Hypnosis not a proven treatment: doctors
Concerns have been raised by the government and doctors over the trend of using hypnosis to help lose weight and quit smoking.
Rene Pius Lien Zun, president of the Hong Kong Guild of Hypnotherapists and Psychotherapists, which represents 70 members, said that more heavy smokers were eager to find an 'easy way' to quit smoking as it became inconvenient to light up with smoking banned in most public places.
But a spokesman for the Health, Welfare and Food Bureau said: 'Hypnotherapy is regarded as complementary or alternative medicine, not conventional or mainstream medical care. It is noted that hypnotherapy is widely promoted as a method for aiding smoking cessation. Nonetheless, scientific evidence on its effectiveness is inconclusive.'
The effectiveness of this 'alternative therapy' was also questioned by medical experts, who insisted that it lacked scientific backing. Meanwhile, Consumer Council deputy chief executive Connie Lau Yin-hing expressed concern over the possible mental and physical health risks of using hypnosis for slimming.
Mr Lien, who opened a hypnotherapy clinic seven years ago, said about five smokers a month sought treatment from him, compared with only one a month a year ago. They were all heavy smokers, on between 15 and 40 cigarettes a day, he said.
He claimed that all his clients had quit smoking after just one session of hypnotherapy, which lasted three hours and cost $1,800 - compared with a 30 per cent success rate in conventional smoking cessation clinics with methods taking between a week and a month. Mr Lien also said that some beauty parlours and weight management companies hired hypnotherapists to run slimming programmes.
He said: 'I have heard that some hypnotherapists are using a very negative and unhealthy way to help their clients shed pounds within the shortest period of time, such as making their clients lose their appetite or vomit after eating - that is not encouraged in our trade. Instead, we try to help people change their eating habit by picking the right food and eating proper amounts.'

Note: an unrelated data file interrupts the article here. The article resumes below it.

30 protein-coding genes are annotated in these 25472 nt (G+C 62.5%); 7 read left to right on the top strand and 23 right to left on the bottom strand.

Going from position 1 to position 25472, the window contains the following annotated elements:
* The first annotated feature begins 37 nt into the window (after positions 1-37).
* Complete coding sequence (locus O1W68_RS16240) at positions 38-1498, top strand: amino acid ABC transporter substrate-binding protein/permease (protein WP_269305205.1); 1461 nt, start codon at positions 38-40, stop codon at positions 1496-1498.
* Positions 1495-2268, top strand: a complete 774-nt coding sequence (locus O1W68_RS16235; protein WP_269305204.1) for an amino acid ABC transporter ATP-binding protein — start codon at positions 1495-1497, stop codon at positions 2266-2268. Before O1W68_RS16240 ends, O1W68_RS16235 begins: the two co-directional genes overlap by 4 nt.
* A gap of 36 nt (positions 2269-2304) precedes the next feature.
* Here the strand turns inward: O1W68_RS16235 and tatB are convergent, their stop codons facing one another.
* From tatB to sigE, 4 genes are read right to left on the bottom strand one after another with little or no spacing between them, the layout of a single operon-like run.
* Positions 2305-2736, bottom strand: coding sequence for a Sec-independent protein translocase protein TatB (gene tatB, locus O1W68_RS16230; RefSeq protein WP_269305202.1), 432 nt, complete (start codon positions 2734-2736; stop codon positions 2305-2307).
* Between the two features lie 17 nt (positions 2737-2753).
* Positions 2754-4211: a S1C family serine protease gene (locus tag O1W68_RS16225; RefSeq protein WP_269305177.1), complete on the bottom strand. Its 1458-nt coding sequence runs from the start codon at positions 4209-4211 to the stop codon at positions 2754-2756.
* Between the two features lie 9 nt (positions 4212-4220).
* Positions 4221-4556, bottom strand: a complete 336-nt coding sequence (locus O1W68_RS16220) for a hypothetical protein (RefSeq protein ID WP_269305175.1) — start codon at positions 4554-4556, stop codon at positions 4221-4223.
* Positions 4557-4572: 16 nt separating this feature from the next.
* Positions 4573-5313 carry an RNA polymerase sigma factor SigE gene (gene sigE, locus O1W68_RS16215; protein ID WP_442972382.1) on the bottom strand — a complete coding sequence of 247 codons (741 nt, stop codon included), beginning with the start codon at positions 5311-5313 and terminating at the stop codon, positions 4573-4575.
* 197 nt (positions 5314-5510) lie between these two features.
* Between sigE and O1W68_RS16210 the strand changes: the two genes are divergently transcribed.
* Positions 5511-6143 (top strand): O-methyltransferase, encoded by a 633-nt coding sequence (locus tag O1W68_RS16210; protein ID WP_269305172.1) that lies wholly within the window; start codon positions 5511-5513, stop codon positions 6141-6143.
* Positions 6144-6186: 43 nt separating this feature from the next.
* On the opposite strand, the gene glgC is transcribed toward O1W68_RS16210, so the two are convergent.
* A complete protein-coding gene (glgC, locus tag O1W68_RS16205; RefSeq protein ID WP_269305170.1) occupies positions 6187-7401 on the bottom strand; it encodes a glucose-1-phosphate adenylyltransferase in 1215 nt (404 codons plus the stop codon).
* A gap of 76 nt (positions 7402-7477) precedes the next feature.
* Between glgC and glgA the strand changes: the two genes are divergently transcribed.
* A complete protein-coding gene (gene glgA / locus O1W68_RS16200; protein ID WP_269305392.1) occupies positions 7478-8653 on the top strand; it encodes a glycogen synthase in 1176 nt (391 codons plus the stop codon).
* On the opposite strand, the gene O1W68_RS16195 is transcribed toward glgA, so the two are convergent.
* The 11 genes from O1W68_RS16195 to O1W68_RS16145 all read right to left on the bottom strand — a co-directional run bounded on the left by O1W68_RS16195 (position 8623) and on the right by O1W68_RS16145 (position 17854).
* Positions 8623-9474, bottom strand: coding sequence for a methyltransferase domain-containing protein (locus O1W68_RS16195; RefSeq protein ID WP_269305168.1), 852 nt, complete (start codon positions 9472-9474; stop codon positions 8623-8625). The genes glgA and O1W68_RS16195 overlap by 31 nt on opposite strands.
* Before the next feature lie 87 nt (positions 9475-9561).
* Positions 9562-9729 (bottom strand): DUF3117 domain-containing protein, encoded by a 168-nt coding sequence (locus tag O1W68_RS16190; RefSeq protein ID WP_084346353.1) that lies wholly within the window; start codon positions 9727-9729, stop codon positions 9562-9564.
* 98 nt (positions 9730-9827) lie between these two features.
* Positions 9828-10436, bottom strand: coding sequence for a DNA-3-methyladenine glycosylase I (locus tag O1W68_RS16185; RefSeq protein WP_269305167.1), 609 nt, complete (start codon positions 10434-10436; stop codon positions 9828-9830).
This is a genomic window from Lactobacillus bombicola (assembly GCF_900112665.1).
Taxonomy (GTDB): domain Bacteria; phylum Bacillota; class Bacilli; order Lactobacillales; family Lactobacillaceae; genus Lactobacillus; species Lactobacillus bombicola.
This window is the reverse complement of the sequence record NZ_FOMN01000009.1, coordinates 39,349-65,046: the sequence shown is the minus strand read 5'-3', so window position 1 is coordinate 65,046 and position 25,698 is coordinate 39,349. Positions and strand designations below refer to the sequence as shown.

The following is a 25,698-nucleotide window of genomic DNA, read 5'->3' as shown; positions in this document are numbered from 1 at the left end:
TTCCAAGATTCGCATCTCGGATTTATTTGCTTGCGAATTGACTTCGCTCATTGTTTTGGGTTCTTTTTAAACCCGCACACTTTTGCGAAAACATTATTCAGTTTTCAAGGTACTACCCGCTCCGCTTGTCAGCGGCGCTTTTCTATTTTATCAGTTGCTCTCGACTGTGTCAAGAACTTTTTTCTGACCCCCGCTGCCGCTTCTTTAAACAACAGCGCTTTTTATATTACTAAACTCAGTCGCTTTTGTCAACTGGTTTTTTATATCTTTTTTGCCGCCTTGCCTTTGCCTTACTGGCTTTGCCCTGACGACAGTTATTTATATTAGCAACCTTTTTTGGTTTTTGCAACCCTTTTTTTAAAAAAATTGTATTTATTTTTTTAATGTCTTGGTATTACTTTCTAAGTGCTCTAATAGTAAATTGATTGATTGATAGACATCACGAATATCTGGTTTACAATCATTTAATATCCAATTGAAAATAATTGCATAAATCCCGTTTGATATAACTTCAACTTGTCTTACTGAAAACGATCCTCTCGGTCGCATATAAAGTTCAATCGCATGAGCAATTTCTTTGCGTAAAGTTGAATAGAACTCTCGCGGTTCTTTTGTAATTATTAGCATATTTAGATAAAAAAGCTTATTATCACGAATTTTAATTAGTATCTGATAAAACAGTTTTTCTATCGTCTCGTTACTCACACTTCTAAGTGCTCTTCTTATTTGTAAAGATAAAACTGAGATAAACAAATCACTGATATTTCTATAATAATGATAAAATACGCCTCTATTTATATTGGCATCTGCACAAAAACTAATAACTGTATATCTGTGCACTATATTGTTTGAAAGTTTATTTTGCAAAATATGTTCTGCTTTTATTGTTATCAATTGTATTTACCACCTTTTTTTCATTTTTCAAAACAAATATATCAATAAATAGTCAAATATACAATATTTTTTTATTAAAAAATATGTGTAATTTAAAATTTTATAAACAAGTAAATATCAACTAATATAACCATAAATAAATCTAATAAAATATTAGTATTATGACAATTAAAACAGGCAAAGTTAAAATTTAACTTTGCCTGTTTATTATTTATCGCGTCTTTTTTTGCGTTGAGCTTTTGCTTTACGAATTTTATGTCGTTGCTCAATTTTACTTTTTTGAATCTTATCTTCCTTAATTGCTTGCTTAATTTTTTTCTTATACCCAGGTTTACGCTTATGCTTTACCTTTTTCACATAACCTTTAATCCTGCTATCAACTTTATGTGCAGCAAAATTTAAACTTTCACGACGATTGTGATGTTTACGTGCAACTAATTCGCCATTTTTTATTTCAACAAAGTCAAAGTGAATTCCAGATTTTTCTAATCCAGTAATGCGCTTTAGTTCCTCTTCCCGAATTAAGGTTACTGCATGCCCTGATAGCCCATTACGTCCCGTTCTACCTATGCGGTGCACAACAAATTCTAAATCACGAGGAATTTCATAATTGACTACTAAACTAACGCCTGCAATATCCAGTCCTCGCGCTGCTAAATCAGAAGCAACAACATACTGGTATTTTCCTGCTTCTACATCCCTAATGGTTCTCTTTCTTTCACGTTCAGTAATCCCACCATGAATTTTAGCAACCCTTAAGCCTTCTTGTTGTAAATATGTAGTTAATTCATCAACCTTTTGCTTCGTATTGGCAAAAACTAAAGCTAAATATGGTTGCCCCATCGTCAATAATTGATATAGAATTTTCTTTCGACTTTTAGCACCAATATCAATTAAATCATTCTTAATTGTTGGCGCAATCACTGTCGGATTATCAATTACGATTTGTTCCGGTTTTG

Lam Tai-hing, chair and head of the Department of Community Medicine of the University of Hong Kong and vice-chairman of the Council on Smoking and Health, queried the effectiveness of the 'alternative treatments', including hypnotherapy, that did not have medical evidence to support them.
'Taking smoking cessation as an example, whether smokers can successfully quit the habit depends heavily on how determined they are,' Professor Lam said.
'Of course, additional support would increase the chance of success ... some people also claim praying to God can make them feel better.Therefore we are not sure how much those alternative treatments such as hypnotherapy help with smoking cessation.'
Professor Lam said that counselling by medical workers, combined with the use of nicotine replacement and/or an antidepressant, were the only proven treatments in stopping smoking.
Chinese University psychiatry professor Lee Sing, also the director of the Eating Disorder Clinic, was also sceptical of the effectiveness of hypnotherapy. No treatments for weight reduction had been proved to be long-lasting, he said.
'But for bulimia, which is a major kind of eating disorder, cognitive behaviour therapy is the only treatment which is scientifically proven to be effective,' he said.